The Cenozoic landscape evolution in southwestern North America is ascribed to crustal isostasy, dynamic topography, or lithosphere tectonics, but their relative contributions remain controversial. Here we reconstruct landscape history since the late Eocene by investigating the interplay between mantle convection, lithosphere dynamics, climate, and surface pro- cesses using fully coupled four-dimensional numerical models. Our quantified depth-dependent strain rate and stress history within the lithosphere, under the influence of gravitational collapse and sub-lithospheric mantle flow, show that high gravitational potential energy of a mountain chain relative to a lower Colorado Plateau can explain extension directions and stress magnitudes in the belt of metamorphic core complexes during topo- graphic collapse. Profound lithospheric weakening through heating and partial melting, fol- lowing slab rollback, promoted this extensional collapse. Landscape evolution guided northeast drainage onto the Colorado Plateau during the late Eocene-late Oligocene, south-southwest drainage reversal during the late Oligocene-middle Miocene, and southwest drainage following the late Miocene.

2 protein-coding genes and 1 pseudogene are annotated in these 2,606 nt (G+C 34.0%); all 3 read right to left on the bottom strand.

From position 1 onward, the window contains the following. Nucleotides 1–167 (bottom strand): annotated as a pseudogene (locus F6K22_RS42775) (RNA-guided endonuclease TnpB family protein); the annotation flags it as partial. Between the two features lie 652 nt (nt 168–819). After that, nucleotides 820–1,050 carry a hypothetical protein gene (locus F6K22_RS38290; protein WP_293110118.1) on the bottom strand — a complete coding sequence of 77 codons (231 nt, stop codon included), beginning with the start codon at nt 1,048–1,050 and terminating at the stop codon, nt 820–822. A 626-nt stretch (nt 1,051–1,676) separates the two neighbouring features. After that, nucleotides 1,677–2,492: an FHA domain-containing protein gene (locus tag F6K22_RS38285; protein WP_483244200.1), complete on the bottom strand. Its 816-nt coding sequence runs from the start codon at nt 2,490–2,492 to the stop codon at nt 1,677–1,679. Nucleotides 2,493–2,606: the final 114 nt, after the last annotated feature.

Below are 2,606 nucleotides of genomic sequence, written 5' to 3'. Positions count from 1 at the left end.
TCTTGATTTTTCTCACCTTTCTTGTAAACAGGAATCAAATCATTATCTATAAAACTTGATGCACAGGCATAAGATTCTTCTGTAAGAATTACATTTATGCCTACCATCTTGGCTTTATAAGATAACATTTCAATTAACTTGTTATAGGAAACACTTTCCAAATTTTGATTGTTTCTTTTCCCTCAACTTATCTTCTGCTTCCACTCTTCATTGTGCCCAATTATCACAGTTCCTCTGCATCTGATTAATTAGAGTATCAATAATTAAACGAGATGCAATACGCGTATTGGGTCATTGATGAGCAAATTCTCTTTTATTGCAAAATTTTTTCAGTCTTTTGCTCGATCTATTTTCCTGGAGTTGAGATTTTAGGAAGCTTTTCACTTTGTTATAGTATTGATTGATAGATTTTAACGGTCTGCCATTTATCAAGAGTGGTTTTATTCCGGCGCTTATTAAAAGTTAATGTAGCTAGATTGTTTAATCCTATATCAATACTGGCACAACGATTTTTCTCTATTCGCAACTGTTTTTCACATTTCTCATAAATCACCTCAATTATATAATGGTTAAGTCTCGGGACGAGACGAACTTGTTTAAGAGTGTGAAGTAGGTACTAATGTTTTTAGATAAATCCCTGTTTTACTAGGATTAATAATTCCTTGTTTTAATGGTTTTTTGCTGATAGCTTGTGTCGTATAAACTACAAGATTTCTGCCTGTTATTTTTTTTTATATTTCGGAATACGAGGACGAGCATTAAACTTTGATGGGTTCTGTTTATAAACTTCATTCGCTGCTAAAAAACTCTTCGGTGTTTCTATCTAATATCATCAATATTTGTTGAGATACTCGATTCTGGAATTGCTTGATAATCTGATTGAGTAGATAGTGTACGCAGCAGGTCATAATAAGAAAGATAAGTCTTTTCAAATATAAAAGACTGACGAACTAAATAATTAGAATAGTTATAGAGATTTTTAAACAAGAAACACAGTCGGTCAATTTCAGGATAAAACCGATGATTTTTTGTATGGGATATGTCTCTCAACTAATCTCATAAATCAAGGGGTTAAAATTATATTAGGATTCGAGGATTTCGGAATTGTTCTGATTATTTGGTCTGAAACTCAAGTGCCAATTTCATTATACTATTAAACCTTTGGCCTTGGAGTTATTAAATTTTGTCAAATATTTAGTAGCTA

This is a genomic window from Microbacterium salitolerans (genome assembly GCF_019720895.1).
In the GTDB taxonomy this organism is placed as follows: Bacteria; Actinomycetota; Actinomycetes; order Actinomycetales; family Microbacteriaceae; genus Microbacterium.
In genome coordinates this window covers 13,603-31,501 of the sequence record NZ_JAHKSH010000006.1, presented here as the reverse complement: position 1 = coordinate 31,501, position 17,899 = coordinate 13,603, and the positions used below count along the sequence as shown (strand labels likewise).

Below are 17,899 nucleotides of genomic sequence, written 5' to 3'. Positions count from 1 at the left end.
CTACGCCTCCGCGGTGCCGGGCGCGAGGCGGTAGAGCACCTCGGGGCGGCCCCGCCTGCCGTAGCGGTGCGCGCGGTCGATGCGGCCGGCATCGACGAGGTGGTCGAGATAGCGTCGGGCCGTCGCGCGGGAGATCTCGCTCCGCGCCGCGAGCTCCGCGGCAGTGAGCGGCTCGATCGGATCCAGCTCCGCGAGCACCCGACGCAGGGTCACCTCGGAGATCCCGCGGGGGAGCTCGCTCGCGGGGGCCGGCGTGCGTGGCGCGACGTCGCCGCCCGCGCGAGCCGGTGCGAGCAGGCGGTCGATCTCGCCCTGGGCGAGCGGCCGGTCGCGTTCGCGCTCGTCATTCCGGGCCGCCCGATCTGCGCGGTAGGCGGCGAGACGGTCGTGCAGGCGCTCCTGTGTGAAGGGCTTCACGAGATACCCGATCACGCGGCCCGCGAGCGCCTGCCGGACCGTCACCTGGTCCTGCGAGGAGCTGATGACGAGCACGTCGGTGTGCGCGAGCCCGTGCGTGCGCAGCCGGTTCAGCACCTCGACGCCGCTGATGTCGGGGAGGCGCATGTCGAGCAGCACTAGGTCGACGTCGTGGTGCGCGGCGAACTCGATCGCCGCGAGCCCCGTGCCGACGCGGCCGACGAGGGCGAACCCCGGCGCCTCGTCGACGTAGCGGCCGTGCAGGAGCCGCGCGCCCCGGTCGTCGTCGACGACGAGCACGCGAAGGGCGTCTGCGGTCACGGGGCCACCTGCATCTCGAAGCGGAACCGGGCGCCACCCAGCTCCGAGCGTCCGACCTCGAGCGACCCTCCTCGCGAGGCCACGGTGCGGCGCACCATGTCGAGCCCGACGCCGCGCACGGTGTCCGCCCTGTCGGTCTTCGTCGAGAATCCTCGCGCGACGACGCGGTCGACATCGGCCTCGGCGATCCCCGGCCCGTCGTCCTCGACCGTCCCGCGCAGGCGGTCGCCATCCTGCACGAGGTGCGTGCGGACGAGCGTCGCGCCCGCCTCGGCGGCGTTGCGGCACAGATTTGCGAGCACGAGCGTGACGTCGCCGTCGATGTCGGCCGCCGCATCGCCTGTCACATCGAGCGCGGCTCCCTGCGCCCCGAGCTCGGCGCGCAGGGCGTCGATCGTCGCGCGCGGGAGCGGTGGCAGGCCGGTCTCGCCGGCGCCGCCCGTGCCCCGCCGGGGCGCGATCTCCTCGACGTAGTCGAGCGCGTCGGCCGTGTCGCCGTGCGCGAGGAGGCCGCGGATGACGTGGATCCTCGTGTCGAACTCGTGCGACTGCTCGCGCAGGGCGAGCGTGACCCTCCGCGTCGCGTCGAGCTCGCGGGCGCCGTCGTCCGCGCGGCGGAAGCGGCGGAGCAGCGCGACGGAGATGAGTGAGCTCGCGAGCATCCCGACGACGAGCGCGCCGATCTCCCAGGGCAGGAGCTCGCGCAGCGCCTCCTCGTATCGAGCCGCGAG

Alireza Bahadori, William E. Holt, Ran Feng, Jacqueline Austermann, Katharine M. Loughney, Tristan Salles, Louis Moresi, Romain Beucher, Neng Lu, Lucy M. Flesch, Christopher M. Calvelage, E. Troy Rasbury, Daniel M. Davis, Andre R. Potochnik, W. Bruce Ward, Kevin Hatton, Saad S. B. Haq, Tara M. Smiley, Kathleen M. Wooton and Catherine Badgley, Coupled influence of tectonics, climate, and surface processes on landscape evolution in southwestern North America. Nature Communications 13, 4437 (2022). https://doi.org/10.1038/s41467-022-31903-2
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